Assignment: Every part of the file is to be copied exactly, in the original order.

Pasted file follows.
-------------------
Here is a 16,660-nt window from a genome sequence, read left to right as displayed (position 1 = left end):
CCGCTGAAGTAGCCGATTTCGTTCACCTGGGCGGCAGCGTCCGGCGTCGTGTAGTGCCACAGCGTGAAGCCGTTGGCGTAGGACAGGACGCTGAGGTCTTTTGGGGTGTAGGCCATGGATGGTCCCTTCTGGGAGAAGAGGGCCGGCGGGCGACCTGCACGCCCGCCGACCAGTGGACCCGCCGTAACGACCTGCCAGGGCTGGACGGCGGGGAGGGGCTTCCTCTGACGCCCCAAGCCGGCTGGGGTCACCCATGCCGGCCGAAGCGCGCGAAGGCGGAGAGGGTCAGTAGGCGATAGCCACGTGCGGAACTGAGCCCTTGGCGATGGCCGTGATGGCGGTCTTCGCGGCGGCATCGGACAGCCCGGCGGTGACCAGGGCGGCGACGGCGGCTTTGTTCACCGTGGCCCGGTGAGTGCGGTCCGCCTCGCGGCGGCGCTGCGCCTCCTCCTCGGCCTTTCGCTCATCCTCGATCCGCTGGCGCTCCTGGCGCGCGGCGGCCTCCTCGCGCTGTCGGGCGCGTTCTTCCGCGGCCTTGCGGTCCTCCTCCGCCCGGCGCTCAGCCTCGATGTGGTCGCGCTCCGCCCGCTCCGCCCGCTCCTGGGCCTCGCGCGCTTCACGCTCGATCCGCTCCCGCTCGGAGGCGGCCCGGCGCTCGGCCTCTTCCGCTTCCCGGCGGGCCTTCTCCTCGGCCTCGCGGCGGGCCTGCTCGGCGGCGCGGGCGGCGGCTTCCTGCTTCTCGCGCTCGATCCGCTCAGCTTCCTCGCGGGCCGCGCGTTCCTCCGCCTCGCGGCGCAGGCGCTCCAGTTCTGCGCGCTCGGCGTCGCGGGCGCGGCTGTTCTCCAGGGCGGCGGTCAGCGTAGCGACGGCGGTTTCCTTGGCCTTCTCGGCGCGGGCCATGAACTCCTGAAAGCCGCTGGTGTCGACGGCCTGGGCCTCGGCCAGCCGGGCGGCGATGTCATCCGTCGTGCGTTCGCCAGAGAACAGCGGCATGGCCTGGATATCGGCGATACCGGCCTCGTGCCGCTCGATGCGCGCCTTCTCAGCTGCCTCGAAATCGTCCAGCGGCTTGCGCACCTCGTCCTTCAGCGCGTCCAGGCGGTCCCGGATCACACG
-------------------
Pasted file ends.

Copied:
Here is a 16,660-nt window from a genome sequence, read left to right as displayed (position 1 = left end):
CCGCTGAAGTAGCCGATTTCGTTCACCTGGGCGGCAGCGTCCGGCGTCGTGTAGTGCCACAGCGTGAAGCCGTTGGCGTAGGACAGGACGCTGAGGTCTTTTGGGGTGTAGGCCATGGATGGTCCCTTCTGGGAGAAGAGGGCCGGCGGGCGACCTGCACGCCCGCCGACCAGTGGACCCGCCGTAACGACCTGCCAGGGCTGGACGGCGGGGAGGGGCTTCCTCTGACGCCCCAAGCCGGCTGGGGTCACCCATGCCGGCCGAAGCGCGCGAAGGCGGAGAGGGTCAGTAGGCGATAGCCACGTGCGGAACTGAGCCCTTGGCGATGGCCGTGATGGCGGTCTTCGCGGCGGCATCGGACAGCCCGGCGGTGACCAGGGCGGCGACGGCGGCTTTGTTCACCGTGGCCCGGTGAGTGCGGTCCGCCTCGCGGCGGCGCTGCGCCTCCTCCTCGGCCTTTCGCTCATCCTCGATCCGCTGGCGCTCCTGGCGCGCGGCGGCCTCCTCGCGCTGTCGGGCGCGTTCTTCCGCGGCCTTGCGGTCCTCCTCCGCCCGGCGCTCAGCCTCGATGTGGTCGCGCTCCGCCCGCTCCGCCCGCTCCTGGGCCTCGCGCGCTTCACGCTCGATCCGCTCCCGCTCGGAGGCGGCCCGGCGCTCGGCCTCTTCCGCTTCCCGGCGGGCCTTCTCCTCGGCCTCGCGGCGGGCCTGCTCGGCGGCGCGGGCGGCGGCTTCCTGCTTCTCGCGCTCGATCCGCTCAGCTTCCTCGCGGGCCGCGCGTTCCTCCGCCTCGCGGCGCAGGCGCTCCAGTTCTGCGCGCTCGGCGTCGCGGGCGCGGCTGTTCTCCAGGGCGGCGGTCAGCGTAGCGACGGCGGTTTCCTTGGCCTTCTCGGCGCGGGCCATGAACTCCTGAAAGCCGCTGGTGTCGACGGCCTGGGCCTCGGCCAGCCGGGCGGCGATGTCATCCGTCGTGCGTTCGCCAGAGAACAGCGGCATGGCCTGGATATCGGCGATACCGGCCTCGTGCCGCTCGATGCGCGCCTTCTCAGCTGCCTCGAAATCGTCCAGCGGCTTGCGCACCTCGTCCTTCAGCGCGTCCAGGCGGTCCCGGATCACACG